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Review: Action Comics #3

Geek Readers take a look at Action Comics #3.



Comic Review Cover

Credits & Solicit Info:


Writer: Grant Morrison
Pencils: Rags Morales & Gene Ha
Ink: Rick Bryant & Gene Ha
Color: Brad Anderson & Art Lyon
Letters: Patrick Brosseali
Publisher: DC



Review:


Despite doing the thing that bugs me most about a reboot, which is using it as an excuse to tell us origins we've already been told, I'm loving this book.  So far we've seen a young Superman feared and hated by the powers that be.  Last issue he was briefly in their clutches, only to escape and show how powerful a being he is becoming.   Though he is unaware of exactly who is feeding him info, the reader gets to see that Lex Luthor is working with some sort of entity in space.

  [spoiler warning]  
  So, in this issue we start back on Krypton with the last days.  Instead of a natural disaster leading to the demise of the planet, the people are simply enjoying a party and making a few jokes at the expense of wacky, armageddon predicting Jor-El.  An artificial life form crashes the party, however, announcing that their world was being cataloged in advance of imminent destruction and then begins tearing stuff up.  That's how it came off to me anyhow, I guess it's possible these things were just cataloging stuff because they knew a disaster was coming, but it certainly seemed to me that they were changing things up a bit and having Krypton be destroyed by these things instead.   

  Back to the present, young Superman wakes from a nightmare as police force their way into his apartment and rummage through all of his stuff - just to harass him because they don't like the stuff he writes.  This was probably my biggest issue story-wise.  I can believe in flying men from space, but cops entering and searching a reporter's apartment without a warrant just because they feel like it was too much to ask.  My nitpicking aside, they kind of speed through things to show us how the population, and not just the military, is starting to turn on Superman -- though stoning him after he saved a little girl from being hit by a truck was a bit heavy-handed, I suppose it makes the point.

  Eventually he ends up at a new smart factory, hunting the story of citizens being put out of work and running into his competition, Lois Lane.  As they argue, we see the same series of events that happened on Krypton start to occur on Earth, as several machines self-assemble into the being that starts talking of cataloging and life destruction.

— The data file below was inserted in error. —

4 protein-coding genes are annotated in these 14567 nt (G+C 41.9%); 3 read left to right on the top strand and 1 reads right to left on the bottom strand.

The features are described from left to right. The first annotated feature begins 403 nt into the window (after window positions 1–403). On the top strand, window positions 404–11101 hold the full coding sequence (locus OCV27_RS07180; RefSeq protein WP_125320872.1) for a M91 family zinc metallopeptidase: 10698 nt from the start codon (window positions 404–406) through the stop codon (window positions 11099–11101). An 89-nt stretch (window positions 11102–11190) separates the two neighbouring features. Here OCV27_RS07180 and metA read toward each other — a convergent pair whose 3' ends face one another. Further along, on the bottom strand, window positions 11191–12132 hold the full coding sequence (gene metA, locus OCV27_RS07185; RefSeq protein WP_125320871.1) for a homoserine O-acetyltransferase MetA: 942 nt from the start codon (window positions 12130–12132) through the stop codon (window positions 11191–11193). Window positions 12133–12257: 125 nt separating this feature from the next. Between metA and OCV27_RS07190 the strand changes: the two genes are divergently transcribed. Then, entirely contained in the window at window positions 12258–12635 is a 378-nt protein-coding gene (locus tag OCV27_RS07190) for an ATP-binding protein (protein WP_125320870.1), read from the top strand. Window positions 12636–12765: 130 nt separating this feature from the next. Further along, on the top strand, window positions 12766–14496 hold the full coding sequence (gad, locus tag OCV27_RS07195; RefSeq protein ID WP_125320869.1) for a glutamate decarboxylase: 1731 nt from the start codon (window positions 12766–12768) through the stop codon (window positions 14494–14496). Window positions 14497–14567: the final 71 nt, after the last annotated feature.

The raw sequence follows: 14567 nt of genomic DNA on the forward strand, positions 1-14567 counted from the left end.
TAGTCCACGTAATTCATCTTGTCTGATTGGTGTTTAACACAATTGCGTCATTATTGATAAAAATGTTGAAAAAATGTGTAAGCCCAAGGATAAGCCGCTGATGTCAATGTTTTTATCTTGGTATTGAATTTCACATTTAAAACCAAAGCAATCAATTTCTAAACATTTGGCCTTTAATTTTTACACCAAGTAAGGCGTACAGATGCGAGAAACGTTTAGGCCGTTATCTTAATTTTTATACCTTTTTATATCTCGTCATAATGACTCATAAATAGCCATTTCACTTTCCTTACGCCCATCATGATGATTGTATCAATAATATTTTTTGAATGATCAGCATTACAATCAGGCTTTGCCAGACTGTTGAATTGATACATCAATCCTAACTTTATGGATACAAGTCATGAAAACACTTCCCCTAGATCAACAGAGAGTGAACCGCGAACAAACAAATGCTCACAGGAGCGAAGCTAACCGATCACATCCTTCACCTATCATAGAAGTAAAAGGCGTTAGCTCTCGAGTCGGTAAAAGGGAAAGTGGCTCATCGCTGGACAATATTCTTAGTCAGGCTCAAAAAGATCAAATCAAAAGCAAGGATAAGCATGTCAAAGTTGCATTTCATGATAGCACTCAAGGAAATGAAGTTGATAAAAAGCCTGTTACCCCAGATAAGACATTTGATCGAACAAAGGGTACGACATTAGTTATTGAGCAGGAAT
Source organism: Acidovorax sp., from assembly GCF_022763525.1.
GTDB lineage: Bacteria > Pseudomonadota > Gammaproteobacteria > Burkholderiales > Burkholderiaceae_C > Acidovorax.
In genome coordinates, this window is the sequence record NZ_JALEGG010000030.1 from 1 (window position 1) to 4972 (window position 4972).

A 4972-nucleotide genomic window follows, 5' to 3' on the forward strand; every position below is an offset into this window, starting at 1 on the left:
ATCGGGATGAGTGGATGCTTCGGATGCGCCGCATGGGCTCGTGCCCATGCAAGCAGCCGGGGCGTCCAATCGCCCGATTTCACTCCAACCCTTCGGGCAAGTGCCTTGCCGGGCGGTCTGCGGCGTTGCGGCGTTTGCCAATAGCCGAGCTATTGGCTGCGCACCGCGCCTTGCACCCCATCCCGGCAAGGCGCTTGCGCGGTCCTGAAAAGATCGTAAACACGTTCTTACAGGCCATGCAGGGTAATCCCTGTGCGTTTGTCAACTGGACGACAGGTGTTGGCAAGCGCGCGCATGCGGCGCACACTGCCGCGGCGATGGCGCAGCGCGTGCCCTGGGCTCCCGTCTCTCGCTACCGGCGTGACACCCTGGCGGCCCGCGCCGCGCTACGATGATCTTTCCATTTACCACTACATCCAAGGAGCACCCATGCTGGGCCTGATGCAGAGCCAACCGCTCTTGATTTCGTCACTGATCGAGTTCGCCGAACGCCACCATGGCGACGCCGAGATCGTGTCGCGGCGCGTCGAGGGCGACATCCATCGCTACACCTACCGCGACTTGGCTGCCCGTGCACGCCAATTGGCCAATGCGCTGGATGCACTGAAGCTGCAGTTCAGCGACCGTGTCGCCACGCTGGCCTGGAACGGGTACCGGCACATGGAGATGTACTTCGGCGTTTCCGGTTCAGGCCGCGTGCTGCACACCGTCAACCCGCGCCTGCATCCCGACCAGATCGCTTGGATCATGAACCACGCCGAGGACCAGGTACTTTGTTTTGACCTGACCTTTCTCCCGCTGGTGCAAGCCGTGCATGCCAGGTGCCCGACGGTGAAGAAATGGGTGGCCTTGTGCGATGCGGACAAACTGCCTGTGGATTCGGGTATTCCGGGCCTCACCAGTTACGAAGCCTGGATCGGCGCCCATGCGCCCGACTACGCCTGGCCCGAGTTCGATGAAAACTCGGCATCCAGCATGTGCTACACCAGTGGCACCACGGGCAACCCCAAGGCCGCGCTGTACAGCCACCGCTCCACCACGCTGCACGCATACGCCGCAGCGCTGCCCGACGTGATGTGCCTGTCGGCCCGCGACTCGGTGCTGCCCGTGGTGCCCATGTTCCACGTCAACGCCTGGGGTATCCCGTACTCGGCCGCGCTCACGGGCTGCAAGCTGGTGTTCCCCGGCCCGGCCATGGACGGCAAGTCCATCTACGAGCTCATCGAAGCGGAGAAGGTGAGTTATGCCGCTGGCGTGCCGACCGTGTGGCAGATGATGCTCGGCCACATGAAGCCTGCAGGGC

Meanwhile back at the military complex that held Superman last issue, we see them getting this soldier ready for some sort of enhanced suit to go after Superman, but they only end up getting "infected" by this same alien life-form.  The issue ends on a cliff-hanger as Lex shouts above the screams to this entity that they had a bargain and this villain asks "Where is Superman?"   
  [end spoilers]   

  Like I said at the beginning, I am really enjoying this take on Superman for the most part.  Some of the ideas they are trying to get across come off a bit heavy-handed at times, really hitting the reader over the head with certain concepts.  I think a more gentle approach would flow a bit better, but it's not enough to really mess up the story to me.  The art is a little too sketchy, as the last couple issues have been, though the art in the first part set on Krypton was great.  I'm guessing that was the Gene Ha portion.  All-in-all, great issue and really looking forward to the rest of this run.







Review from thegeekreaders.com
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Review by: Geek Readers
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About the Author - Jeremy Shane


Jeremy was born in a small mountain village of a strange foreign land called Weystvurginea.  Banishment for liberal views saw him spend years wondering the east coast until he decided to bike to California.  When he saw how long a trip it was, he drove instead.  Now he's living it up in a low humidity climate, sometimes working on his photography and when not, he writes for us covering books (by way of his blog: Reading Realms), gaming, tv, movies, comics, conventions in the SoCal area, and creates a weekly webcomic: A Journey Through Skyrim.  If you look for him offline, start in the L.A. area; online start at: www.jeremyshane.info for his profile and all the social networks he's on... or just follow him on twitter, he seems to be on there a lot: @jeremyshane.

 


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